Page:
One adult should be watching children in the pool or spa at all times. Even if there's a lifeguard. Even if the kids can swim. Pledge to use the Water Watchdog system to divide supervision responsibilities; pass on the Watchdog tags when you're ready to switch.
Inflatable Swimming Pools are an Unacknowledged Risk
Minneapolis, July 24, 2013- Summer is in full swing. The sun is shining and the beaches and pools are packed. And the Consumer Product Safety Commission has declared July 28 through August 3rd as Pool Safely Week. Most people know the dangers a public, municipal pool poses for an unattended child, but do those same people perceive small, inflatable pools found in backyards and retail stores all across America to be just as dangerous?
"The number of children who drown in inflatable pools has increased as these pools have become more affordable and available," said Katey Taylor, co-founder and President of Abbey's Hope Charitable Foundation. " Abbey's Hope wants to remind all parents and caregivers that inflatable pools pose the same risks as in-ground residential and public pools."
An average of 280 children under the age of five drown each year in swimming pools, and far too many of those deaths are in these inexpensive, inflatable pools that have been incorrectly deemed less dangerous than pools with a "deep end."
Inflatable pools that are about 2-feet deep can cost as little as $50, and larger pools that are up to 4-feet deep and 18-feet wide can cost under $400. The price makes these pools easily accessible to parents and the low barrier to entry makes them easily accessible to children. The sides of inflatable pools are flexible, often slanted and low, making it easy for a child to quickly climb in without supervision.
Smaller backyard, inflatable swimming pools also often fall outside of local building codes that require barriers, and parents purchase them without considering the cost and need for installing extra protection to prevent children from drowning.
To reduce the risk of drowing, Abbey's Hope Charitable Foundation recommends "layers of protection" to be installed around all pools, including smaller, inflatable pools available at most larger, big-box retail stores. Here are some layers of protection and tips you can implement this summer to help prevent tragedy:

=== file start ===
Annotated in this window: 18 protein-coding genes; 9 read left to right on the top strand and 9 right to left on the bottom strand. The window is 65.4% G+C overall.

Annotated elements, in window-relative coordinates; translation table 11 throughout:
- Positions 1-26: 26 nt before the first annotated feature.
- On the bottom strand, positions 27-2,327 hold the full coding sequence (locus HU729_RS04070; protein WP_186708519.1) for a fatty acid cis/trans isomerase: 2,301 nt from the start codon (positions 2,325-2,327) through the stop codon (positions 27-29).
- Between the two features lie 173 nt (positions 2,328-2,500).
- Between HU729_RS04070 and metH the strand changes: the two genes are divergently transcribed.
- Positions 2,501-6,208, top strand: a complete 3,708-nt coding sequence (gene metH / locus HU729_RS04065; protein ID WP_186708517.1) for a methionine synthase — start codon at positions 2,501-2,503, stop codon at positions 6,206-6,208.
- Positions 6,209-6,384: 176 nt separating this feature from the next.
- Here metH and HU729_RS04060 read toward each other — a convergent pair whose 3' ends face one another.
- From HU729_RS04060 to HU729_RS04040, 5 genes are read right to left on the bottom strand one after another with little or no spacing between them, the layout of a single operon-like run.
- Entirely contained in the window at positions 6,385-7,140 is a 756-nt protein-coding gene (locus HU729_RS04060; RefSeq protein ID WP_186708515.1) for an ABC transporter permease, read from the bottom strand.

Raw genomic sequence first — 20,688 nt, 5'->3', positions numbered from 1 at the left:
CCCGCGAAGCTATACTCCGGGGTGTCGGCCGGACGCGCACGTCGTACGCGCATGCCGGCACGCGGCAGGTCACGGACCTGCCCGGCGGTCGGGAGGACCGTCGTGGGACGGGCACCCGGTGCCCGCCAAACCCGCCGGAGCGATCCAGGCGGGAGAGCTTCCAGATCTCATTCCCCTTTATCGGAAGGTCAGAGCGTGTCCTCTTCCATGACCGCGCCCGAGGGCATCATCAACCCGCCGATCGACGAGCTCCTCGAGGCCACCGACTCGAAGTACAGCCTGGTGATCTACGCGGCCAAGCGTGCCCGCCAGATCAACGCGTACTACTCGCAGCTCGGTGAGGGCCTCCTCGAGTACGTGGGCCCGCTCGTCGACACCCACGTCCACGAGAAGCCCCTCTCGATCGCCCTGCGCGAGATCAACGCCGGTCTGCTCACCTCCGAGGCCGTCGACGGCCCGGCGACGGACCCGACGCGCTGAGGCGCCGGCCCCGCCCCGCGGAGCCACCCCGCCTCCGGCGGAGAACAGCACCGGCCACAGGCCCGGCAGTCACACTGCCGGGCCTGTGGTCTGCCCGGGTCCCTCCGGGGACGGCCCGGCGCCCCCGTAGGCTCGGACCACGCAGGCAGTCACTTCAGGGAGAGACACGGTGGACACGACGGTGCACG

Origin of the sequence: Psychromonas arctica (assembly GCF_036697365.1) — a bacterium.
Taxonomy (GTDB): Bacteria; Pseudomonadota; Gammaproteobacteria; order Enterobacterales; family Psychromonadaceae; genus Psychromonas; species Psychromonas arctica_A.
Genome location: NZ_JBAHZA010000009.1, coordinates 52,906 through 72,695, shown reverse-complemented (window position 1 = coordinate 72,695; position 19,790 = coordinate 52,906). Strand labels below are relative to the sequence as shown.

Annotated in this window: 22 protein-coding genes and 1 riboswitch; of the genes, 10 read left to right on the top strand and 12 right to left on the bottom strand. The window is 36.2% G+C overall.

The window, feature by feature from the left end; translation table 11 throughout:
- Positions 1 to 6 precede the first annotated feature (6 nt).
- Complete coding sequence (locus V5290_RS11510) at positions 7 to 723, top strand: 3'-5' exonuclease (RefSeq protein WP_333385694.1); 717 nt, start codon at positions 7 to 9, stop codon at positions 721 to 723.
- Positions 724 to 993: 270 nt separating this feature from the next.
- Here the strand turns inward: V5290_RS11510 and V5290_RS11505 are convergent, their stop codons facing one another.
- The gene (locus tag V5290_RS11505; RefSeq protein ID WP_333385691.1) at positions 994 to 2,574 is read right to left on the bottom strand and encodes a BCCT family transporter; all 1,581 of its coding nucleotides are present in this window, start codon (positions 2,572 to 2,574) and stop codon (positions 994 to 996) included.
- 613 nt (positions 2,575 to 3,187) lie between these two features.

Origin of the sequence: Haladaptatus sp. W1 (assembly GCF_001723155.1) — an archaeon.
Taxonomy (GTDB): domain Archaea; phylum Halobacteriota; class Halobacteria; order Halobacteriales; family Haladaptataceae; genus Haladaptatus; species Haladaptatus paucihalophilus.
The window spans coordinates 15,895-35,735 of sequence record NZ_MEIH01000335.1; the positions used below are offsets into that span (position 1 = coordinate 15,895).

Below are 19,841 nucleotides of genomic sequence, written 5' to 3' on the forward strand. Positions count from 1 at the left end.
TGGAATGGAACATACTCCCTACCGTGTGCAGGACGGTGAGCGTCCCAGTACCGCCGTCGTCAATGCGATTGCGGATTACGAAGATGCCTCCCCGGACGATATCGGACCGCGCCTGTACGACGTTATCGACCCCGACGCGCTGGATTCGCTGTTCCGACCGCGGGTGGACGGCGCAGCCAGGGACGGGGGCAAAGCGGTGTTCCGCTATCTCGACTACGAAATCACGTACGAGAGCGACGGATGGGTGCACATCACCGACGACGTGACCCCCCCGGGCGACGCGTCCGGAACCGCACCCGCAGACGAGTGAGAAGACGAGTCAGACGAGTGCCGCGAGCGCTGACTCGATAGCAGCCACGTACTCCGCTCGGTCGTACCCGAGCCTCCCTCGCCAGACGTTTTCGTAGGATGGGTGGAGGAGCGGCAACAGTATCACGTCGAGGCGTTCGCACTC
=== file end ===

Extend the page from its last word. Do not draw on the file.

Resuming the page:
- Install a fence with self-closing, self-latching gates that completely surrounds the pool.
- If the house forms a side of the barrier, you can use alarms on doors that lead to the pool area.
- Use a safety cover on larger backyard pools when they are not in use.
- Empty smaller backyard pools when they are not in use.
- Remove any structures that may provide access to the backyard pool (outdoor furniture, entry ladders and playground equipment).
- Keep toys away from the pool when the pool is not being used since toys can attract children to the pool area.
Additionally, parent who are serious about water safety should consider taking the Water Watchdog Pledge and following the pledge when supervising children in the smaller, inflatable backyard pools.
About Abbey’s Hope:
Abbey’s Hope Charitable Foundation is a Minnesota nonprofit organization named after Abbey Taylor, the Edina, Minn., 6-year-old who died in 2008 as a result of injuries sustained in an improperly maintained pool drain cover.
The Foundation’s goal is to:
- Promote awareness of and education related to child safety issues, including educating pool owners, operators, inspectors, and the general public about the dangers of pool entrapment, evisceration and drowning and the need for physical inspections of pool equipment.
- Work with the pool and spa industry to improve the design of its products, packaging and warning labels, and assist in the development of product safety standards related to such products.
- Identify and provide support and assistance to organizations and programs that help educate parents, children, and pool and spa manufacturers about the prevention of entrapment and traditional forms of drowning.
Find out more about Abbey’s Hope at http://abbeyshope.org.